Author Topic: Army: 78% Of Combat Brigades Will Skip Training Due To Sequester, CR  (Read 519 times)

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Offline mystery-ak

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Offline massadvj

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Re: Army: 78% Of Combat Brigades Will Skip Training Due To Sequester, CR
« Reply #1 on: February 10, 2013, 10:25:17 AM »

They continue to try to scare Republicans into accepting a tax increase out of fear of the "draconian" defense cuts.  But the GOP rank and file could care less.  The Commander in Chief sleeps instead of deploying the military, anyway.  Why give him one?
"She only coughs when she lies."

Offline Ford289HiPo

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Re: Army: 78% Of Combat Brigades Will Skip Training Due To Sequester, CR
« Reply #2 on: February 10, 2013, 01:33:12 PM »
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Personnel: Soldiers' salaries are exempt from sequestration cuts (although not their healthcare program), but the Army will have to put every single one of its 251,000 employees on unpaid leave for the legal maximum of 22 days. And even that may not be enough without congressional permission to "reprogram" money from one account to another, the detailed talking points state: "Without reprogramming authority, multiple commands at risk of not supporting payroll even after 22-day furlough."

It sounds like a lot of civilian contractor positions need to be cut, especially where it comes down to the office cubicle workers. Too many civilians are doing the job that military personnel are supposed to be doing. I frequently go to the nearby military base, yet I often wonder where the troops are. I went through AIT that base years ago, and there used to be troops everywhere. Now, you only see them at the PX.


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Equipment: The massive effort to ship equipment home from Afghanistan, refurnish it, and return it to combat units will grind to a halt. Shutdowns at Army depots alone will stop work on 1,300 trucks, 14,000 radios, and 17,000 weapons of various types. The ripple effects may delay needed equipment getting to some units by "3-4 years." That's right, three to four years.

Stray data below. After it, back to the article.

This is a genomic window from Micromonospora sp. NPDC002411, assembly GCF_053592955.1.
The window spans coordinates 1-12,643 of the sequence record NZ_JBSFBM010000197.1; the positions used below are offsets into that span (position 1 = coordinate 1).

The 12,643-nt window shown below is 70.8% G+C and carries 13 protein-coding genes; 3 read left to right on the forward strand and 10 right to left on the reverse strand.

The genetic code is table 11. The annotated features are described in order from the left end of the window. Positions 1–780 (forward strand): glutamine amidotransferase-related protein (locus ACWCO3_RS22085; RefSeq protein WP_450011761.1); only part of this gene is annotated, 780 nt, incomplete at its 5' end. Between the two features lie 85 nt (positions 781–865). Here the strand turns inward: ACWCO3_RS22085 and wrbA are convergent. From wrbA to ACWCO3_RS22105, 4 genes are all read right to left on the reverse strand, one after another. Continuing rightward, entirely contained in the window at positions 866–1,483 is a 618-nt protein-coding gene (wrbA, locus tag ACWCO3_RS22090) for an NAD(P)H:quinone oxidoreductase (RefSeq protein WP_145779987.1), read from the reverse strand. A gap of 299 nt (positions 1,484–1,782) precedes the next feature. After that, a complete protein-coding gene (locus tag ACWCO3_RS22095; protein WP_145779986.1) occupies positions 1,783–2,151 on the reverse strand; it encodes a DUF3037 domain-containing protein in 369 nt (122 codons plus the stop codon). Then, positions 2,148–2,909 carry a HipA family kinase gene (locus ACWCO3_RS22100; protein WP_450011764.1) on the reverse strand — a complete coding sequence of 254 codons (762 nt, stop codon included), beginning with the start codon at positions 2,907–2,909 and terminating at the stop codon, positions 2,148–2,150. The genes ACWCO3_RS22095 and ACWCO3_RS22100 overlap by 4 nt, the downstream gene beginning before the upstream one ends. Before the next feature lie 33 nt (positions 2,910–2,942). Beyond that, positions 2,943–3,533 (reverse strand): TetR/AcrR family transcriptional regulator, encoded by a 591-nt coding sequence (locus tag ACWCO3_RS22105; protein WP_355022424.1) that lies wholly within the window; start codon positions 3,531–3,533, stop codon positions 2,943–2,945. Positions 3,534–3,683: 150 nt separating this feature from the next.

Hmmm - The company I worked for took a contract to refurbish US military vehicles in Bosnia. Not only could we do it quicker, but the military did not have to pay the transport costs, nor have to comply with all the feel-good EPA regs. Don't get me wrong, worker safety was a priority, but too much regulation raises costs through the roof. We provided a significant cost savings to the US military and the taxpayer. 

While I am on the subject of Bosnia, we would transport units to Glamoc Training area, near the Croatian border for gunnery exercises. We set up a temporary base of support while the units themselves would set up and conduct their training. Unlike Grafenwoehr Training Area in Germany, where everything is computerized and regulated to the point of being nothing more than canned exercises, Glamoc was actually a breath of fresh air and excellent training. Move, shoot, and communicate.

I'm not saying we should return to Bosnia, but the concepts of training could be repeated. Troops don't need all the high-tech, whiz-bang gadgets to be able to accurately engage a target.
I wonder when the lies will stop and truth begin, even as grim as the truth may be. And then I remember that for 70 years, the reign of terror in Russia called itself "the people's government." We have so far to fall, yet we are falling fast and Hell yawns to receive us.


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